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Mar 2006 Journal

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Letter from Israel

Catching the last night of the proms on television on New Year's Eve, I found that the final chorus was neither Land of Hope and Glory nor Henry Wood's sea shanties but Parry's setting of Blake's Jerusalem. To hear it sung with gusto by the thousands-strong audience was very touching.

Throughout the ages, physical and spiritual Jerusalem has captured the imagination of millions, triggering emotions in the hearts of people of all races and creeds. To sit in a concert hall in Jerusalem and hear a choir trill the last notes of Fauré's Requiem, intoning the name of the city in a divine, celestial chorus, is an unforgettable experience. Equally poignant is hearing the opening aria of Handel's Messiah, where the words of Isaiah speak of comfort for Jerusalem and an end to its warfare. And there are many other examples.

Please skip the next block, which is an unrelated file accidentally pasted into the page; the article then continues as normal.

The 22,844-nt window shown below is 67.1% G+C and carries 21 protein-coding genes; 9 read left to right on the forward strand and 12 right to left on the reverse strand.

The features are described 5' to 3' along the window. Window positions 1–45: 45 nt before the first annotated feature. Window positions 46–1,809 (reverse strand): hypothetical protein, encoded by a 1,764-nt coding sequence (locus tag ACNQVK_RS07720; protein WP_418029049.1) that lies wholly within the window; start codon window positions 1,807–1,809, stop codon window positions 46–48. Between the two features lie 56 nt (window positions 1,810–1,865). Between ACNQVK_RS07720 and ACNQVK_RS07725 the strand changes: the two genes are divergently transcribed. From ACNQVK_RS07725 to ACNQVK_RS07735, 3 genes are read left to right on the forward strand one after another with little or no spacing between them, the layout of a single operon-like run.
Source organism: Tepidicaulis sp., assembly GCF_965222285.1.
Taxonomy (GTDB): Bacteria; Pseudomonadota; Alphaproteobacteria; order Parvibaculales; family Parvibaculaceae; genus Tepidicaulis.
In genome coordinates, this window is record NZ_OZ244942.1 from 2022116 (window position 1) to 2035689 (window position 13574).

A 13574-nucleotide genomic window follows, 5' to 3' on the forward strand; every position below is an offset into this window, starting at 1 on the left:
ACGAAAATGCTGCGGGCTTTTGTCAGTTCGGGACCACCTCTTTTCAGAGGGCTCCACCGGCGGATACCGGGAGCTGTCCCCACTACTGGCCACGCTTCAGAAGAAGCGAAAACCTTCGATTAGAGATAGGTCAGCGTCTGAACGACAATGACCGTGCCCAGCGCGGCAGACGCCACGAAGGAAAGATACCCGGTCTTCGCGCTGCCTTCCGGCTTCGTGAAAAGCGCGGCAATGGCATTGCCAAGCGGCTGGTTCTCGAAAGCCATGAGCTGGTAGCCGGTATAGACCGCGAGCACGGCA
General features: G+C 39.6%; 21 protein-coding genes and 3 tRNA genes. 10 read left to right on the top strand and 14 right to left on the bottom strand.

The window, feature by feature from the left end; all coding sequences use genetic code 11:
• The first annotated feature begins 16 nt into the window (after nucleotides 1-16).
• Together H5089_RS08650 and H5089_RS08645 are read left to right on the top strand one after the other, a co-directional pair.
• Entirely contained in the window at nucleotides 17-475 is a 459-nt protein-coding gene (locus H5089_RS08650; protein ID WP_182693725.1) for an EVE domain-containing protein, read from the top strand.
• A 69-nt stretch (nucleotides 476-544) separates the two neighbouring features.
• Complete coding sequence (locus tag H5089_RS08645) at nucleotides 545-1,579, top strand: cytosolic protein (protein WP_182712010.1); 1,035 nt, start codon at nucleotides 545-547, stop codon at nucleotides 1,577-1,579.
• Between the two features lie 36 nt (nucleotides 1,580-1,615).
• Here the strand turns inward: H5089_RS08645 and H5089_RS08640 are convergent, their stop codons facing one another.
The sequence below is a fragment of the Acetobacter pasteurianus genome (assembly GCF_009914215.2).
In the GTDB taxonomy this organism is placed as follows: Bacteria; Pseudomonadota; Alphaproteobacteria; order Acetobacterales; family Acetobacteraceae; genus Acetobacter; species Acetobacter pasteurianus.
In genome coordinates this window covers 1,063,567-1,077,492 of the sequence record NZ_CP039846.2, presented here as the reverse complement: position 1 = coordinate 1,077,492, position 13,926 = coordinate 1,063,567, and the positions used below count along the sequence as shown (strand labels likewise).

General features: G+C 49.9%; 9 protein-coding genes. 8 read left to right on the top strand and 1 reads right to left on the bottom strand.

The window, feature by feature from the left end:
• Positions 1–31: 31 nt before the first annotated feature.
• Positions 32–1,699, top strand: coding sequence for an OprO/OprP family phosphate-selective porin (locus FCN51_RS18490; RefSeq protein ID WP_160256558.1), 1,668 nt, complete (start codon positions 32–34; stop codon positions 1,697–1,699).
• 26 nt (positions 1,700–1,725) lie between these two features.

The King James version of the Bible has been adopted by Anglicans as its original, true version. They find it hard to grasp that it is an erratic, often inaccurate translation, irrespective of its intrinsic value as literature. But whatever hold the city has had on Christians, as exemplified by the Crusaders, or on Muslims, who fought tenaciously to recapture it, it is we Jews who regard it as our physical and spiritual cradle.

The attempt by Israel's government a few years ago to change the city's official name to its Hebrew version, Yerushalayim, fell on deaf ears. Stamps were minted and documents printed, but no one seemed to take much notice. City names have been changed in the past, as evinced by Istanbul, Mumbai and Beijing, but not Jerusalem.

Its Arabic name is Al-Kuds, the Holy City, but no one seems to take much notice of that either. 'And was Al-Kuds builded ee'n, in England's green and pleasant land' just doesn't have the right ring to it.
Dorothea Shefer-Vanson

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